1. ## Exponential to Weibull

Problem. An exponential distribution is a member of the Gamma Family; that is, when $\alpha = 1$, the pdf reduces to the exponential distribution (with $\lambda = 1/\beta$). Let the r.v. $X ~$ Exponential $(\beta)$, then $Y = X^\frac{1}{\gamma}, \gamma>0$, has a Weibull $(\gamma, \beta)$ distribution. Show the density function of $Y$ is

$f_Y(y|\gamma, \beta) = \frac{\gamma}{\beta}y^{\gamma-1} e^\frac{-y^\gamma}{\beta}$.

I have in my notes that for X~Exponential, $f_X(x) = \lambda e^{-\lambda x}$.

Thanks!

2. pasting....

Let $f_X(x) = \lambda e^{-\lambda x}I(x>0)$ with $\lambda = 1/\beta$.

So your density is $f_X(x) = {1\over \beta}e^{-x/\beta}I(x>0)$

which is how I write my exponential density, but you do need the indicator function.
Otherwise you need to say x>0.

If $Y = X^\frac{1}{\gamma}, \gamma>0$, then

$f_Y(y) = \frac{\gamma}{\beta}y^{\gamma-1} e^\frac{-y^\gamma}{\beta}I(y>0)$.

NOW I can prove that

$f_Y(y) = f_X(x)\biggl|{dx\over dy}\biggr|$ but that follows from the derivative of the cdfs.

So $f_Y(y) = {1\over \beta}e^{-y^{\gamma}/\beta}|\gamma y^{\gamma -1}|I(y>0)$

$= {\gamma\over \beta} y^{\gamma -1}e^{-y^{\gamma}/\beta} I(y>0)$

since $y = x^{1/\gamma}$ hence $x = y^{\gamma}$ and ${dx\over dy} =\gamma y^{\gamma -1}$

3. ## my incorrect solution

This is what I did earlier in the year. Incorporating some of your notation, I think it corresponds to what you showed me above. However, I didn't get the right answer. Can you tell me what I did wrong?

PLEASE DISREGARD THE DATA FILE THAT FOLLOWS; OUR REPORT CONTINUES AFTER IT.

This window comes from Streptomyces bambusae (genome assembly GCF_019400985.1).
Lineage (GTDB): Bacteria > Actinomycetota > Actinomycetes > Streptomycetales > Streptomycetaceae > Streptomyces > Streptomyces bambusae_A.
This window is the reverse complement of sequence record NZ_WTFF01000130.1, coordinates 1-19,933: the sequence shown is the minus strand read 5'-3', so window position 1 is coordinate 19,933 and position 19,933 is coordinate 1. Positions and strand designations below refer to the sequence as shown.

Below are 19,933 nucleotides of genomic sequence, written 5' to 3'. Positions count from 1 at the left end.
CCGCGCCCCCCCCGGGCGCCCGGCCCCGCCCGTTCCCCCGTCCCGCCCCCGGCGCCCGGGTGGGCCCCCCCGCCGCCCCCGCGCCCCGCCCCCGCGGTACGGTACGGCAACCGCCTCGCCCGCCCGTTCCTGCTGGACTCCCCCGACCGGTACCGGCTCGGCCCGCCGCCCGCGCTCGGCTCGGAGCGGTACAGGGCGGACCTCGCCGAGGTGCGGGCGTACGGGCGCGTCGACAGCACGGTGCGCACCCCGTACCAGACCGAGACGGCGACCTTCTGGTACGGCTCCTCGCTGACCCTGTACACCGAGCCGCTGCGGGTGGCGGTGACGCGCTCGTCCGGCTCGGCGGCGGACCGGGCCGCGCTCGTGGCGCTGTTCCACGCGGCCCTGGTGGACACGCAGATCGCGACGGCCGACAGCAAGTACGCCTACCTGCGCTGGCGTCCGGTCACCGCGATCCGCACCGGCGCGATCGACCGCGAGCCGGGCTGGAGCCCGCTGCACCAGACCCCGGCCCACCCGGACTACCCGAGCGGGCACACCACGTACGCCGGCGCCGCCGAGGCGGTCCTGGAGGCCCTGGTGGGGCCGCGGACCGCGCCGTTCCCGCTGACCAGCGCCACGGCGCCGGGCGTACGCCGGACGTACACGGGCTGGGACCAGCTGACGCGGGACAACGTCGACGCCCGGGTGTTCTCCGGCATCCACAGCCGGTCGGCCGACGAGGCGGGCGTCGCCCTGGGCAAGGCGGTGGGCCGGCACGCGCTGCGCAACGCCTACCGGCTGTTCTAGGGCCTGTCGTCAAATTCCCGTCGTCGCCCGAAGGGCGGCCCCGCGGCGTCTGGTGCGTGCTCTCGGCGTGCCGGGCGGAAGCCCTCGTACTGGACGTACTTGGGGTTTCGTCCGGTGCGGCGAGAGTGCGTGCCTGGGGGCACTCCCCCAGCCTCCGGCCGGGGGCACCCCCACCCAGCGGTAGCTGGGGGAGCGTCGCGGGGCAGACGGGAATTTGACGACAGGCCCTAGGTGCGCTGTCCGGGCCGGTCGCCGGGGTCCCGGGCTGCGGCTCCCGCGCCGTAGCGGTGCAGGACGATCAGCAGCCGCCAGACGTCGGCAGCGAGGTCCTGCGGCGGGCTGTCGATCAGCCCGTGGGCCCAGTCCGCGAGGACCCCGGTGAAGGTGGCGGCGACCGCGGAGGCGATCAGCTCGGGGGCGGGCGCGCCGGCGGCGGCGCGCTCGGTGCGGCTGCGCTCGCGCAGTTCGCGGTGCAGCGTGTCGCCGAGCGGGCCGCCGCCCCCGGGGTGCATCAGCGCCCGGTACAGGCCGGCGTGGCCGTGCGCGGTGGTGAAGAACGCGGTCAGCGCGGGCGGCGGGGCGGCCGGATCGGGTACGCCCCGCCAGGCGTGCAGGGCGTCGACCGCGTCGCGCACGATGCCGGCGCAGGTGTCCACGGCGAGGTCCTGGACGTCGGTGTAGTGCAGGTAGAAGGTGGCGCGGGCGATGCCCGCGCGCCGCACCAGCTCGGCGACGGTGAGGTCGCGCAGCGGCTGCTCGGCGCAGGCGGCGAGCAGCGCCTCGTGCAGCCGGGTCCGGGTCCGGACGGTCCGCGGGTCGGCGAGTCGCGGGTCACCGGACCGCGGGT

Thanks.

My incorrect "solution".
Let $f_X(x) = \lambda e^{-\lambda x}, \forall x>0$, and $\lambda = \frac{1}{\beta}$.

By substituting into the Gamma density function, $Gamma (\alpha=1, \beta=1/\lambda)$,
we get $*f_X(x) = \frac{1}{\Gamma(\alpha)\beta^\alpha} x^{\alpha-1} e^{-x/\beta} = \frac{1}{\beta} e^{-x/\beta}, \forall x>0$.

So $F_Y(y) = P(Y \leq y)$, since $y = x^{1/\gamma}$, this means
$=P(X^{1/\gamma} \leq y)$
$=P(X \leq y^\gamma)$
$=F_X(y^\gamma)$.

Thus $F_Y'(y) = f_X(y^\gamma)\gamma y^{\gamma-1}$.

By substituting $y^\gamma$ for $x$ in $*f_X(x)$,
we get $f_Y(y) = \frac{1}{\beta} e^{-y\gamma/\beta}, \forall y>0$.

The end of my incorrect solution....

4. It's perfect except the last line.
you don't need the $\forall y>0$ by the way, y>0 is fine.
But you left out the chain rule which you computed.............

Thus $f_Y(y)=F_Y'(y) = f_X(y^\gamma)\gamma y^{\gamma-1}$.

By substituting $y^\gamma$ for $x$ in $*f_X(x)$,

AND multiplying by the $\gamma y^{\gamma-1}$

we get $f_Y(y) = \frac{1}{\beta} e^{-y^\gamma/\beta}\gamma y^{\gamma-1} , y>0$.

which is the same as mine...

This.... $f_Y(y)=F_Y'(y) = f_X(y^\gamma)\gamma y^{\gamma-1}$.

is $f_Y(y)=f_X(y^\gamma){dx\over dy}$.

5. ## last line

Would you show me how my last line should read? And why doesn't my last line look like this
$f_Y(y|\gamma, \beta) = \frac{\gamma}{\beta}y^{\gamma-1} e^\frac{-y^\gamma}{\beta}$?

$f_Y(y) = \frac{1}{\beta} e^{-y\gamma/\beta}, y>0$.